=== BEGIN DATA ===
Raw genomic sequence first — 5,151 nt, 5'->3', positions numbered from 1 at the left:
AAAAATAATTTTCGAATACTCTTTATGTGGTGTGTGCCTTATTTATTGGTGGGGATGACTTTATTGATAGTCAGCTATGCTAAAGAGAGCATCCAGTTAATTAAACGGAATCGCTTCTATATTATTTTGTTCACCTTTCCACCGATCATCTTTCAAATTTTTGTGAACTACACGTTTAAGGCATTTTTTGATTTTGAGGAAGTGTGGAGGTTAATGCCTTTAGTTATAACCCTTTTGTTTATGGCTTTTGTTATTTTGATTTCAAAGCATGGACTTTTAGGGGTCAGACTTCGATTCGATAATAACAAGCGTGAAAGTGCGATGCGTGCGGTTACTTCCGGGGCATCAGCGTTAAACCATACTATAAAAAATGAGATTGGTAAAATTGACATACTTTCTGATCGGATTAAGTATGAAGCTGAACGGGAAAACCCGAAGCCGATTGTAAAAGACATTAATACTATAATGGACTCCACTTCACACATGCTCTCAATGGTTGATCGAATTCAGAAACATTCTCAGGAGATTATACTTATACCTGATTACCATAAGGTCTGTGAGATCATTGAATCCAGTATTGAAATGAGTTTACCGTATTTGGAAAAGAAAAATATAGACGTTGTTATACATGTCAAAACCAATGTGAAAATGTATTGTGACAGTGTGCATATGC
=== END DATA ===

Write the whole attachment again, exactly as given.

Raw genomic sequence first — 5,151 nt, 5'->3', positions numbered from 1 at the left:
AAAAATAATTTTCGAATACTCTTTATGTGGTGTGTGCCTTATTTATTGGTGGGGATGACTTTATTGATAGTCAGCTATGCTAAAGAGAGCATCCAGTTAATTAAACGGAATCGCTTCTATATTATTTTGTTCACCTTTCCACCGATCATCTTTCAAATTTTTGTGAACTACACGTTTAAGGCATTTTTTGATTTTGAGGAAGTGTGGAGGTTAATGCCTTTAGTTATAACCCTTTTGTTTATGGCTTTTGTTATTTTGATTTCAAAGCATGGACTTTTAGGGGTCAGACTTCGATTCGATAATAACAAGCGTGAAAGTGCGATGCGTGCGGTTACTTCCGGGGCATCAGCGTTAAACCATACTATAAAAAATGAGATTGGTAAAATTGACATACTTTCTGATCGGATTAAGTATGAAGCTGAACGGGAAAACCCGAAGCCGATTGTAAAAGACATTAATACTATAATGGACTCCACTTCACACATGCTCTCAATGGTTGATCGAATTCAGAAACATTCTCAGGAGATTATACTTATACCTGATTACCATAAGGTCTGTGAGATCATTGAATCCAGTATTGAAATGAGTTTACCGTATTTGGAAAAGAAAAATATAGACGTTGTTATACATGTCAAAACCAATGTGAAAATGTATTGTGACAGTGTGCATATGC